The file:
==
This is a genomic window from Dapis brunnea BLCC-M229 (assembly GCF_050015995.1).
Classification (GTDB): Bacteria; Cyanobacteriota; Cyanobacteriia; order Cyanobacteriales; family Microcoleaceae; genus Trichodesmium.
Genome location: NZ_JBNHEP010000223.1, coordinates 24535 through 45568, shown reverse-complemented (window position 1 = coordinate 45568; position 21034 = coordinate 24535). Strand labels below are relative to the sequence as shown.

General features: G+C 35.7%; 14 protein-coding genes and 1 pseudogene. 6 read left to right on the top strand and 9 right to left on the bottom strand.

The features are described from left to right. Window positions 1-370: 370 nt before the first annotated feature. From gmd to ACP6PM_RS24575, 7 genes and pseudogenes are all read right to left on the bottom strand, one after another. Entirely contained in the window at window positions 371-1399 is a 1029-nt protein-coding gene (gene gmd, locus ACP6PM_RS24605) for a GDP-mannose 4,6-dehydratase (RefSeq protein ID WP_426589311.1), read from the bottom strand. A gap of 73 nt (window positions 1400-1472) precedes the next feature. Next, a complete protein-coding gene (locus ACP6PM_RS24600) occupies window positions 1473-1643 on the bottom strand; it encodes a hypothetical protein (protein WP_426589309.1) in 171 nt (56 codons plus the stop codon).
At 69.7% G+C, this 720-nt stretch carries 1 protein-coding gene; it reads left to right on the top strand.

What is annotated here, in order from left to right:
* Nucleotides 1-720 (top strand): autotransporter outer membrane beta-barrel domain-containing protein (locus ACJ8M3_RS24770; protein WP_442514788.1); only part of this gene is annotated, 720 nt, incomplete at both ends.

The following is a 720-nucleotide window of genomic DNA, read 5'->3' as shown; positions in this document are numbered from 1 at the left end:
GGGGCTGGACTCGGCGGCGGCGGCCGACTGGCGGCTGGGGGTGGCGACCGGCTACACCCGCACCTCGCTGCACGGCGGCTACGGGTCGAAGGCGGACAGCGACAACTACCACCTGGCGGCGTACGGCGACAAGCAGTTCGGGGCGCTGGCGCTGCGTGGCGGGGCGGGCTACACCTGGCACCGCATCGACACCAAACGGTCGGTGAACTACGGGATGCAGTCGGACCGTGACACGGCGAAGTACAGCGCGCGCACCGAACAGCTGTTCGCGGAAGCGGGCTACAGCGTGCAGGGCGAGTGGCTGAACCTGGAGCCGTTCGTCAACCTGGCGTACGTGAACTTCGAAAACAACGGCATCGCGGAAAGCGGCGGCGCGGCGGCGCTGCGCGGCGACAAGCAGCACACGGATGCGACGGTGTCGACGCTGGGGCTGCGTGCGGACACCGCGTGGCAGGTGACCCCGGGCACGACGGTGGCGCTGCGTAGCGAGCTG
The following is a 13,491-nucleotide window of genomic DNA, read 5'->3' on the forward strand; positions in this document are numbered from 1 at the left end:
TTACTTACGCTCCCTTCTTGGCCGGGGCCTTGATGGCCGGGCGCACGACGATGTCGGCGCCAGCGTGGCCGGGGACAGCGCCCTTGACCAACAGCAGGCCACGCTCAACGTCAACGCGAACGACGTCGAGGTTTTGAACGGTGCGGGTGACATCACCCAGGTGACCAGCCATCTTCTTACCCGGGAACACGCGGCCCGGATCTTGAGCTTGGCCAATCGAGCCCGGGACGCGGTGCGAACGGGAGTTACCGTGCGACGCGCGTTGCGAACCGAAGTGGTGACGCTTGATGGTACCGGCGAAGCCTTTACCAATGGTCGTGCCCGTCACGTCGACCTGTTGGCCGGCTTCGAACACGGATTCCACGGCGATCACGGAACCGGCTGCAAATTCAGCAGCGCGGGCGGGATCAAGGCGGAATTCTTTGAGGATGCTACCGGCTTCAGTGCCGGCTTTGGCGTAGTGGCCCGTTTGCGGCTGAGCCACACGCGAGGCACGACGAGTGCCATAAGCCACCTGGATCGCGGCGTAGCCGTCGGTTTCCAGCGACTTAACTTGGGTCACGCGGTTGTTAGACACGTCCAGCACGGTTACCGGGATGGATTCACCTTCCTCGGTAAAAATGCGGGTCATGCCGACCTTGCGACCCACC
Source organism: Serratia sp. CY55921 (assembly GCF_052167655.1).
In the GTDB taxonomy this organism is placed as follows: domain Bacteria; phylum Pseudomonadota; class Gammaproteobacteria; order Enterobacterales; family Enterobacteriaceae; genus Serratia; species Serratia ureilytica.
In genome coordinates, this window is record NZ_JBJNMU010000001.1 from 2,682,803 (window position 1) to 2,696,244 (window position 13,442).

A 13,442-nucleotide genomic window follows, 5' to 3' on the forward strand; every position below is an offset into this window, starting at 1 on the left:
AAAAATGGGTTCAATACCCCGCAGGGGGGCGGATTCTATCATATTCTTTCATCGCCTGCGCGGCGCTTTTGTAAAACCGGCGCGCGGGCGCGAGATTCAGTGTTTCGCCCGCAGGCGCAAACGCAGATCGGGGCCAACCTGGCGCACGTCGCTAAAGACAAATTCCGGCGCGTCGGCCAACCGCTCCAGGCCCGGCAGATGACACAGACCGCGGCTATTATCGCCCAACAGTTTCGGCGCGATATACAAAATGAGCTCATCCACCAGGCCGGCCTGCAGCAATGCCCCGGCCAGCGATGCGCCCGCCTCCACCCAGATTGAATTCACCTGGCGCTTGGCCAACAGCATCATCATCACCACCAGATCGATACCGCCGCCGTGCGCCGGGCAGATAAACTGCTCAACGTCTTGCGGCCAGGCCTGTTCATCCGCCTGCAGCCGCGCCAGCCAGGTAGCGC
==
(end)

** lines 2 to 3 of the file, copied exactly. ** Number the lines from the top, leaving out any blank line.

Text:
Classification (GTDB): Bacteria; Cyanobacteriota; Cyanobacteriia; order Cyanobacteriales; family Microcoleaceae; genus Trichodesmium.
Genome location: NZ_JBNHEP010000223.1, coordinates 24535 through 45568, shown reverse-complemented (window position 1 = coordinate 45568; position 21034 = coordinate 24535). Strand labels below are relative to the sequence as shown.